Mouth cancer cases are on the rise in the UK. Here are some easy-to-miss signs to know

Most people are more likely to check for testicular or breast cancer than they would for mouth cancer.

Mouth cancer cases are on the rise in the UK. Here are some easy-to-miss signs to know
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Mouth cancer cases are on the rise in the UK. Here are some easy-to-miss signs to know

More than 8,500 people in the UK were diagnosed with mouth cancer last year, a 36 per cent increase over figures from a decade ago. A report by the Oral Health Foundation, also found that some 3,034 people lost their lives to the disease in 2021, raising concerns about the lack of awareness about the cancer. The need for increased awareness is partly due to the fact that other lifestyle factors apart from drinking and smoking could spike your risk of being diagnosed with the cancer.

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Mouth cancer

Mouth cancer, also known as oral cancer, is where a tumour develops in a part of the mouth, according to the NHS. It may be on the surface of the tongue, the inside of the cheeks, the roof of the mouth (palate), the lips or gums. Tumours can also develop in the glands that produce saliva, the tonsils at the back of the mouth, and the part of the throat connecting your mouth to your windpipe (pharynx).

The cancer could manifest as a mouth ulcer that doesn’t deal for several weeks. It could also present as red or white patches in the mouth, lumps or swellings in the mouth, head or neck. Another sign to look for is a persistent hoarseness in the voice, an article in The Independent states. Dr Nigel Carter, the chief executive of the Oral Health Foundation told the news outlet:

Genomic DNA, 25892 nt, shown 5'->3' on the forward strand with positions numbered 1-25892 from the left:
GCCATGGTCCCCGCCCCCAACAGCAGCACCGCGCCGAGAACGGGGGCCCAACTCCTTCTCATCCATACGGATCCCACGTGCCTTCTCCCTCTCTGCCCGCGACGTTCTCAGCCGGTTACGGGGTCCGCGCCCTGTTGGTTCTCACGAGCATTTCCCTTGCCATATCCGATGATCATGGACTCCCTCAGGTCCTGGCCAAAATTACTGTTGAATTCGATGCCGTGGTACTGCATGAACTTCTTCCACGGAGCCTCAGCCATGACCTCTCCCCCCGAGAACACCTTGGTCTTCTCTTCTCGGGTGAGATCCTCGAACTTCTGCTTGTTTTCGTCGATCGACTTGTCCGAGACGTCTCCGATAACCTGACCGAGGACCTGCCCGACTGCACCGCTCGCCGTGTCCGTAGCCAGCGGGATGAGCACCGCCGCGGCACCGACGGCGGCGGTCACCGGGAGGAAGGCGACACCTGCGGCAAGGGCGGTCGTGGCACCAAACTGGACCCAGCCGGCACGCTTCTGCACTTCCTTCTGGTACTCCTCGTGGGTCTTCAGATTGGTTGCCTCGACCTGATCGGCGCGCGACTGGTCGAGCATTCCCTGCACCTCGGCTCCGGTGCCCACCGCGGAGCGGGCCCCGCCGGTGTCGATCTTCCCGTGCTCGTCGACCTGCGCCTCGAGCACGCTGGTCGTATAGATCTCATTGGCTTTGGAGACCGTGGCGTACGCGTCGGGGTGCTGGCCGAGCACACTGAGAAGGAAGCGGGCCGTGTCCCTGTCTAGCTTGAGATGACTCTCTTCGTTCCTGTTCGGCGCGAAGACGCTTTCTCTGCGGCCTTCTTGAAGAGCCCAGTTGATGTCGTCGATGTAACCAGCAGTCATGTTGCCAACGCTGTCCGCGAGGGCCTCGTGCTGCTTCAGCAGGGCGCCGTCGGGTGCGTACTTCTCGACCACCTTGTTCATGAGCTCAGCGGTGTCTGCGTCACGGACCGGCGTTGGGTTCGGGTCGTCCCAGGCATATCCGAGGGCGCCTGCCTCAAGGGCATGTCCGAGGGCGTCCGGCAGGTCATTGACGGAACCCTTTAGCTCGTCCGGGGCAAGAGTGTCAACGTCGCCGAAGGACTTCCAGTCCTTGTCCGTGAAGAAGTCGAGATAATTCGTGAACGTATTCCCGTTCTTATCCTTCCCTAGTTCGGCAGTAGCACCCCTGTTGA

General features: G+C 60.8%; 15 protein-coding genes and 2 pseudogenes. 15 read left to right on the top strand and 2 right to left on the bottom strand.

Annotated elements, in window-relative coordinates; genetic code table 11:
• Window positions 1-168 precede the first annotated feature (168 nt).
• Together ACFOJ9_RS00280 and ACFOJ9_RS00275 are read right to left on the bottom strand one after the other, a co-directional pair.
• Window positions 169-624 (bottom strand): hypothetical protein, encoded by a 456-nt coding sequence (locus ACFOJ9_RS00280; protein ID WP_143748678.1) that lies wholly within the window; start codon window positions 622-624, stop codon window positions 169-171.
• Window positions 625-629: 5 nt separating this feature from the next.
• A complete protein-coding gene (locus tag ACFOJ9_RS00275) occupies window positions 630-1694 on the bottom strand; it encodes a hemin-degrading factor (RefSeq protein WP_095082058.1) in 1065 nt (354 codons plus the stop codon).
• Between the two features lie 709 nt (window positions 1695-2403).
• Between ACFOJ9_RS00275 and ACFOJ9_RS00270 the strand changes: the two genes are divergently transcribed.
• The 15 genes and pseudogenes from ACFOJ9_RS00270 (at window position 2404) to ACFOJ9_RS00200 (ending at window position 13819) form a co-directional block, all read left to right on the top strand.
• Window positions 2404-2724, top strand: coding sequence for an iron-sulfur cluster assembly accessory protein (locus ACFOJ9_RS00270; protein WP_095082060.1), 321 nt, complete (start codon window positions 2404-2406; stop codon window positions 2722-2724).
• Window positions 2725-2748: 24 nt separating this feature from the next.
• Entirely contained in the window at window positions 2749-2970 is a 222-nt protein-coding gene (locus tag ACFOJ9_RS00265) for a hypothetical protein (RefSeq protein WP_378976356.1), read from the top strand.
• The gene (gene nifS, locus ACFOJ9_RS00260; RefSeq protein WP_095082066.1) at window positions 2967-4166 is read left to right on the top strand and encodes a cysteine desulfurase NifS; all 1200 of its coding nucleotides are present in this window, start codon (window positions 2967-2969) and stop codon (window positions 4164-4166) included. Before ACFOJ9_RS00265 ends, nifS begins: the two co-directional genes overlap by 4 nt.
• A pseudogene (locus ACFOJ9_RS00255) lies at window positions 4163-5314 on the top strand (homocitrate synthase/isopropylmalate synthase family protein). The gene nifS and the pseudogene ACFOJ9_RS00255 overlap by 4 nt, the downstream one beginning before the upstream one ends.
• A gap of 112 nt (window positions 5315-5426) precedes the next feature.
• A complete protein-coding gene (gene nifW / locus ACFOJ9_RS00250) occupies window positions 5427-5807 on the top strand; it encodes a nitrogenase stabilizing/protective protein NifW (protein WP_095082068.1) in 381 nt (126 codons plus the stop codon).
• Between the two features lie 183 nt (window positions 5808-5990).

We have seen first-hand the devastating affect mouth cancer can have on a person’s life. It changes how somebody speaks, it makes eating and drinking more difficult, and often changes a person’s physical appearance.
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Getty/ Anna Streltsova / EyeEm

Be mouth aware

The Oral Health Foundation estimates that nearly two in three people have never checked their mouth for signs of oral cancer. In fact, most people are more likely to routinely check for testicular or breast cancer than they would mouth cancer.

Dr Carter explains that more people need to be aware of this cancer as unlike cancers, mouth cancer cases seem to be on the rise, a trend he described as disturbing.

We urge everybody to become more ‘mouth aware’ by being able to recognise the early warning signs of mouth cancer and to be aware of the common causes. Most importantly, if you notice anything unusual, please don’t delay and seek help from a doctor or dentist.

Sources used:

The Independent: Mouth cancer causes grow as cases skyrocket in UK

Cancer Research UK: Mouth and oropharyngeal cancer

NHS: Mouth cancer overview

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